Helping Law Students Build a More-Successful Careers.
I had the best time last week, standing on stage in Tull Auditorium at my alma mater, Emory Law School and presenting an hour-long speech to the shiny new first-year law students at the 7th annual Bass Career Summit. I don’t think many of my old law school professors would have predicted that one day the school would pay me to teach the students. Here’s the view from the stage I never thought I'd see:
The Bass Career Summit is a practical, effective, full-day program designed to help Emory's law students launch their careers. Of course, this was the kids' very first week at school, so I needed to be gentle; I didn’t want to assign tasks or suggest activities that could send them into a complete panic. They need to focus on their academics first and foremost. Grades are still among the most-important hiring credentials.
I decided to present a two-part program. Part Two offered tactical Networking tips, e.g. how to ask good questions, where to put your name tag, and what to do with your brand-new business cards. A couple dozen practical techniques.
Part One was "Personal Branding for Law Students."
Really, it discussed how to design your own legal career.
That is, I was teaching them to first determine what they want to do, what would make them happy in their legal careers, and then begin building the resumes that would help them get those jobs.
I want them to first identify what makes them different from every other one of the thousands of law student who will be submitting unsolicited resumes to hiring partners nationwide. Then draft their cover letters and resumes to highlight those attributes.
Recruiting is Marketing. That is, identify your story, then tell it persuasively.
Every law student expects to make law review. The bell-curve reality is that most students will be in the middle of the class. As a smirking upperclassman once told me, “Half of you are going to be in the bottom half.” At the time, that comment hit me like a ton of bricks, particularly when I realized that every single one of us expected to be on law review, i.e. in the top 10% of the class.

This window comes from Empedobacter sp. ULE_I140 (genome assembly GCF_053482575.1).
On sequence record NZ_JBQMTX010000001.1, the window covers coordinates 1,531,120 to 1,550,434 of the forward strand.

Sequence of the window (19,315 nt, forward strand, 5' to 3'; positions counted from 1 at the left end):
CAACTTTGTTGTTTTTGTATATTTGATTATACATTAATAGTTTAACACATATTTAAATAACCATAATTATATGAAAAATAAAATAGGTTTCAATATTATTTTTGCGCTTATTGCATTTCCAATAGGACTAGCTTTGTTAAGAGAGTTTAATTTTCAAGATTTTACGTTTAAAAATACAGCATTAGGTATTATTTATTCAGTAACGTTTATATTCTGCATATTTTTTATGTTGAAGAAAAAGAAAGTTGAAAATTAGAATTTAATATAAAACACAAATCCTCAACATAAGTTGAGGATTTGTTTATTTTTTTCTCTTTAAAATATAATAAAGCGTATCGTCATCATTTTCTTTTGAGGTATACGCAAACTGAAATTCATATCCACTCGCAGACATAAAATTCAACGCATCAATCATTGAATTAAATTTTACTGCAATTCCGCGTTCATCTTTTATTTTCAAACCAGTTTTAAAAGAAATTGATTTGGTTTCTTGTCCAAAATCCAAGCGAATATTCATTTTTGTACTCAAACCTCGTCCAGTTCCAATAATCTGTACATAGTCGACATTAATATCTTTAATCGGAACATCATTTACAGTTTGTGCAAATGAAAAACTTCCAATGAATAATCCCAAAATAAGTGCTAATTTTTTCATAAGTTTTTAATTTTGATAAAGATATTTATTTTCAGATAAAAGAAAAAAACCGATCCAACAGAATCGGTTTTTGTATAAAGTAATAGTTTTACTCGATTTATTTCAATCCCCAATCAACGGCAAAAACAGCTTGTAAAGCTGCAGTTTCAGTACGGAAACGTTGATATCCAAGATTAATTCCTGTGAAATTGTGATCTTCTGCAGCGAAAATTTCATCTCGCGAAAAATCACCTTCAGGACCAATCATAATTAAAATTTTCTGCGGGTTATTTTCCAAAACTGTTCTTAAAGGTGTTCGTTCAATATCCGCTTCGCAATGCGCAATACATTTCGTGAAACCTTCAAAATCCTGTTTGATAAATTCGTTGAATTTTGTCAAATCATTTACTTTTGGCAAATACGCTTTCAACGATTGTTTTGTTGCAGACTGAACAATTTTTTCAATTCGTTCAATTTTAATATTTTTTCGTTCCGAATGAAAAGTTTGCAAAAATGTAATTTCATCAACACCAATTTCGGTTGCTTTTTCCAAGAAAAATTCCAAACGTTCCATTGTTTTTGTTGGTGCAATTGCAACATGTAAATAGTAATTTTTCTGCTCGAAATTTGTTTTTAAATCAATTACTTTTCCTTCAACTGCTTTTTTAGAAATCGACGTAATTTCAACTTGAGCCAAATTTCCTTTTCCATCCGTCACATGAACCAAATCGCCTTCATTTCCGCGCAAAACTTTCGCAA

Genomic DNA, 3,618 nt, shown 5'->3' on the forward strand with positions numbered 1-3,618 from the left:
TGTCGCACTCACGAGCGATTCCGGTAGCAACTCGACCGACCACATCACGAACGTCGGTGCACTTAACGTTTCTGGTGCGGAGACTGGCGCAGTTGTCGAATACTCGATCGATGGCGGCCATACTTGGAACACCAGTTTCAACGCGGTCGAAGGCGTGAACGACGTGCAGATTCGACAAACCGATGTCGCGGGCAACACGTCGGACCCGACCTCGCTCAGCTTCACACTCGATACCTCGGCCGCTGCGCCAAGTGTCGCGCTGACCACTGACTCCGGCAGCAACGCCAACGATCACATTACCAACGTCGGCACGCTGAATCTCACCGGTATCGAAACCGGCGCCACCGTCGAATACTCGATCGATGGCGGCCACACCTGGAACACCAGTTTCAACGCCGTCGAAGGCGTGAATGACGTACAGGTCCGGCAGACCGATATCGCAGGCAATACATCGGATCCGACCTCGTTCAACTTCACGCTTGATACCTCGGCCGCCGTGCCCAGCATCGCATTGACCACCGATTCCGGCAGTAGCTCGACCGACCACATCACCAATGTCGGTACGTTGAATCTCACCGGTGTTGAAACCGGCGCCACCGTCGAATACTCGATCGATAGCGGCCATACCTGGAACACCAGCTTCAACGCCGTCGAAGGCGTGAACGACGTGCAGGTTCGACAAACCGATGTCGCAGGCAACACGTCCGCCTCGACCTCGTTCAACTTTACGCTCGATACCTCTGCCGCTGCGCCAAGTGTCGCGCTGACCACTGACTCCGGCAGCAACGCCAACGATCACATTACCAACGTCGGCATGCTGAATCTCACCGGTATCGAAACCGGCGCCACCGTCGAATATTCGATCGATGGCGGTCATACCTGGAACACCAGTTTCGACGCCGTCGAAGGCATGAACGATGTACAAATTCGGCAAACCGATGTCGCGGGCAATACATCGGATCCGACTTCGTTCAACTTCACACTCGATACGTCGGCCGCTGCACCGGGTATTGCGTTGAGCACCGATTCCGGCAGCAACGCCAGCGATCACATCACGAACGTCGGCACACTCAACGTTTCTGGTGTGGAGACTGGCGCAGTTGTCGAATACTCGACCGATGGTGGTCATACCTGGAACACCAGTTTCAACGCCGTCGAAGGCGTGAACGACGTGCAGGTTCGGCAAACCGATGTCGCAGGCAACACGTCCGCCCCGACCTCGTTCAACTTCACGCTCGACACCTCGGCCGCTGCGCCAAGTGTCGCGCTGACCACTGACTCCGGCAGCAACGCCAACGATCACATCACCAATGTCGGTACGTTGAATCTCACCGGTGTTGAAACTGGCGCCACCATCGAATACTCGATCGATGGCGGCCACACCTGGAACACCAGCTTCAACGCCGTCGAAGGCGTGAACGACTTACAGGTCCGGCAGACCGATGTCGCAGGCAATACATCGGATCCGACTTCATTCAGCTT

Of course, 90% of us wouldn’t make it.
My message to the 1L’s was that “That’s OK."
You can have a fascinating, fulfilling career in law regardless of your class rank. Further, you should work to make it happen. And if you start early, you can have three full years of law school to create the resume that will help you get there.
Basically, the idea is to figure out what the perfect resume would look like for the job you want. Then subtract whatever you have now from that. Whatever is left over, i.e. the remainder, is what you need to create.
For example, growing up, our family business was Industrial Tire Manufacturing. As a result, I know a lot about that industry. If I was a law student who wanted to spend his legal career in that industry, i.e. representing industrial tire manufacturers, I could use social media tools to create the resume that would showcase my knowledge and passion for this work.
That is, I could start by launching an Industrial Tire Law blog, tweeting regularly from @industrialtirelaw, and creating the Industrial Tire Law Review.
I could found the "Industrial Tire Student Law Group," and we could hold occasional meetings and happy hours. I could give brief speeches to the group that I could videotape, cut into snippets, and upload to YouTube. Then I could leverage LinkedIn, Google Plus, Facebook, Slideshare, and other social media platforms to spread the word further.
In relatively short order, I could look like one of the nation’s leading experts in this extremely narrow area, then highlight all of this in a persuasively written cover letter. This would make me an obvious choice when seeking employment at the many law firms that represent companies in that industry, like Bridgestone, Firestone, John Deere, etc.
That message seemed to resonate.
To further magnify their potential success Emory had given each First Year student a copy of my book, "The Ultimate Law Firm Associate’s Marketing Checklist." Afterwards, many asked me to autograph their books, which was quite flattering.
Lori Garrett, the Director of Emory’s Center for Professional Development and Career Strategy wrote me a gracious note after the program as well:
I hope Emory Law School invites me back next year!